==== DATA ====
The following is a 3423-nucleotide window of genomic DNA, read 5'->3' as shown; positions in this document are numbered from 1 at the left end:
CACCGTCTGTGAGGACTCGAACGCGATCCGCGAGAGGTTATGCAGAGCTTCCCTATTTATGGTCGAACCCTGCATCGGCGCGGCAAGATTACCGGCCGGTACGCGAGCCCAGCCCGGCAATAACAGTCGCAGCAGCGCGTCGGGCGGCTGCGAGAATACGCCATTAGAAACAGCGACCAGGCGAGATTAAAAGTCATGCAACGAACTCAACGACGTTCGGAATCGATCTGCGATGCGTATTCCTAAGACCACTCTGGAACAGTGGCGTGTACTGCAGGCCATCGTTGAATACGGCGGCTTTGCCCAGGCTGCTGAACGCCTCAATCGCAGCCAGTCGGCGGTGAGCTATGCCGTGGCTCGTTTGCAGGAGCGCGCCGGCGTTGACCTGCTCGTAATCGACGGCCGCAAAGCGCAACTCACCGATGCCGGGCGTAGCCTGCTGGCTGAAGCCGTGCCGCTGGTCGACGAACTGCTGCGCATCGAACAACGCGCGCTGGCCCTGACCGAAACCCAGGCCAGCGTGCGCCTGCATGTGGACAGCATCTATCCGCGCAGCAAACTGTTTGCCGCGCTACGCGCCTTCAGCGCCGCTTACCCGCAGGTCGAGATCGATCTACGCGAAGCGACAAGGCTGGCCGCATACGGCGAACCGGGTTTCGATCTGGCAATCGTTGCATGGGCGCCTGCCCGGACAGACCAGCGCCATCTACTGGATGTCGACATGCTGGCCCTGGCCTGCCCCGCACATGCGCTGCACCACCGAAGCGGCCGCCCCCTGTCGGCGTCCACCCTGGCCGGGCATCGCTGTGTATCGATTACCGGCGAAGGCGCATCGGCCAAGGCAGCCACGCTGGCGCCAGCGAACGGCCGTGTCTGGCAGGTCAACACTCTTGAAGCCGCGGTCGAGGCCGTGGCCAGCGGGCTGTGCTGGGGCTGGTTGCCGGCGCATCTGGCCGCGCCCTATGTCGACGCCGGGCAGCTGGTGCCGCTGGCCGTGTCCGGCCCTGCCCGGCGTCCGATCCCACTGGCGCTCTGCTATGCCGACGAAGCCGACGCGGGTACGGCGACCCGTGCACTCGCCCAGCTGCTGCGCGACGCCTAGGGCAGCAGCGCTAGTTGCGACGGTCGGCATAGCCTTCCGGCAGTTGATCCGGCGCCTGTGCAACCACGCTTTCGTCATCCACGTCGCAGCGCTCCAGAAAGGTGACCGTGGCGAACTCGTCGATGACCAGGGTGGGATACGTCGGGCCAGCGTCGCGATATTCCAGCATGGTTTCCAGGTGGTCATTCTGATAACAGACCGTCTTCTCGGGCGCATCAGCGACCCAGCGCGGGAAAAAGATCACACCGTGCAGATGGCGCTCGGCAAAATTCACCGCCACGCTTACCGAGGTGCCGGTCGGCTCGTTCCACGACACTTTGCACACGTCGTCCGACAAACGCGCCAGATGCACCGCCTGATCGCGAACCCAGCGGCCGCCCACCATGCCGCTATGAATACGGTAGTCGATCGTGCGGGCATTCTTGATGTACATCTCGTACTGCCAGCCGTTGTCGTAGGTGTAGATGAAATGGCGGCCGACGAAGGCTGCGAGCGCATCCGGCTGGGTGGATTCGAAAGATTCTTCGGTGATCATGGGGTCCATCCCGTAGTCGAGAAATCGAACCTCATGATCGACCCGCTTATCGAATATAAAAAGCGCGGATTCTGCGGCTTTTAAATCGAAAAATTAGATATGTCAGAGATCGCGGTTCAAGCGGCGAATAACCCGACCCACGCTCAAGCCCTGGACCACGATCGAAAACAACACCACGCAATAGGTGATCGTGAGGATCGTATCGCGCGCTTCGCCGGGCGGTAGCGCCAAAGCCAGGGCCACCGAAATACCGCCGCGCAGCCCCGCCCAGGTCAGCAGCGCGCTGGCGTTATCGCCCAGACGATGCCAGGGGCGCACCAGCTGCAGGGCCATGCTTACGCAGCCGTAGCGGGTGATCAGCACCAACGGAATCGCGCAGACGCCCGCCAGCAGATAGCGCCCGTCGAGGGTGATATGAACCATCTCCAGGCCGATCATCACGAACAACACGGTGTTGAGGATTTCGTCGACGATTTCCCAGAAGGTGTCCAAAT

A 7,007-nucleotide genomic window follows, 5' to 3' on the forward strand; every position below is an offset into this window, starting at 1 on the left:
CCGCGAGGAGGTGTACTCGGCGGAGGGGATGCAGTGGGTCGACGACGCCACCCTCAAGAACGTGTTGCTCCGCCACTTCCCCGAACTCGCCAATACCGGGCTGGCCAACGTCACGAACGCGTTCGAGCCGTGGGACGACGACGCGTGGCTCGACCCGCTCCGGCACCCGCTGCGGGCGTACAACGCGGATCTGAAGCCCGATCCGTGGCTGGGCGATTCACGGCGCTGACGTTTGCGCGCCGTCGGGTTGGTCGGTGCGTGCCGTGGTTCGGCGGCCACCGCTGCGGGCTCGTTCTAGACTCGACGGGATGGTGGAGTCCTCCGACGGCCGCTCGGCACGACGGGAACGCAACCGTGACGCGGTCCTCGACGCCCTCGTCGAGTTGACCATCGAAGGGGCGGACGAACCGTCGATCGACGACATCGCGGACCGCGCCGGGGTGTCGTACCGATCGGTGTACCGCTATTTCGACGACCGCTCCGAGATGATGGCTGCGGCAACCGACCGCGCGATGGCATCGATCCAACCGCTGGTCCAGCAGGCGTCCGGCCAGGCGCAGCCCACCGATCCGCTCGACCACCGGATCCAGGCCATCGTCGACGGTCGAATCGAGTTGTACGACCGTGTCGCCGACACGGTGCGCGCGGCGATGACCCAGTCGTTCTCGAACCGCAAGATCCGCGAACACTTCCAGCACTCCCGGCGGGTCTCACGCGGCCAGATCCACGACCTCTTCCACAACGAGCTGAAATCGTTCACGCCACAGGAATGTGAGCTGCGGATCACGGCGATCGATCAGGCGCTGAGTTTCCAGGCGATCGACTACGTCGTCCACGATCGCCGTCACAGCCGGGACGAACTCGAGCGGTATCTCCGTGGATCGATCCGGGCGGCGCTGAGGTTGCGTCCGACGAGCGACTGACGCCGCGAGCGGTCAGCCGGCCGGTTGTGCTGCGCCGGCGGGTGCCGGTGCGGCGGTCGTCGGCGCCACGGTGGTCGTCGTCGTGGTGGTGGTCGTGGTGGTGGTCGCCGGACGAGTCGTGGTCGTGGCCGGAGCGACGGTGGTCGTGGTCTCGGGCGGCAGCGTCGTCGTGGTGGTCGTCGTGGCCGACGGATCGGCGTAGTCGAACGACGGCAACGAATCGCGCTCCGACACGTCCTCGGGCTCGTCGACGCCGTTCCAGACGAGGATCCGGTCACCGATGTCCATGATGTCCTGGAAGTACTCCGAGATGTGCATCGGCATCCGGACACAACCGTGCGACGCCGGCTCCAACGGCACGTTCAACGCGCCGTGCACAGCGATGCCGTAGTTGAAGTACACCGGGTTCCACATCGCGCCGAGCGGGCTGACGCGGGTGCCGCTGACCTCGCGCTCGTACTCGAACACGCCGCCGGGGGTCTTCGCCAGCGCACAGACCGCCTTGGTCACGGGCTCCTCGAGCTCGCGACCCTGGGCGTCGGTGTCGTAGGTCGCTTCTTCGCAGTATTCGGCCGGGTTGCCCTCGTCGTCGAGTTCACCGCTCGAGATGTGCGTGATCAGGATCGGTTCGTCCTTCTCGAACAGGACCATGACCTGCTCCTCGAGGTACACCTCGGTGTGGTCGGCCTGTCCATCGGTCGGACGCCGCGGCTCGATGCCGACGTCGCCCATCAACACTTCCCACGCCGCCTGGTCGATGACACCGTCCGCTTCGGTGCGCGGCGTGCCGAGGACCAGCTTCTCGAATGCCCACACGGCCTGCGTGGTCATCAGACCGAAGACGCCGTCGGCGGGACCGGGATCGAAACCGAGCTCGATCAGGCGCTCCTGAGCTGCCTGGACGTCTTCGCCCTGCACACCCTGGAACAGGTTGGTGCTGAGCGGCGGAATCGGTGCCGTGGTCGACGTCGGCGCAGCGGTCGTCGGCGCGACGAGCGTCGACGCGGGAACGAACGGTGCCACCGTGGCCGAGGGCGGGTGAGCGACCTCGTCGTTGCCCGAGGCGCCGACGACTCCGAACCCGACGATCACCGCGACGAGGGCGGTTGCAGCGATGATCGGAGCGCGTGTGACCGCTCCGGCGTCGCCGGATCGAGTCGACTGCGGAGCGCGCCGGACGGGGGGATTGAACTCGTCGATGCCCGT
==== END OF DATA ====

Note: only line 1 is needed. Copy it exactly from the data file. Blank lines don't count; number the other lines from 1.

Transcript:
The following is a 3423-nucleotide window of genomic DNA, read 5'->3' as shown; positions in this document are numbered from 1 at the left end: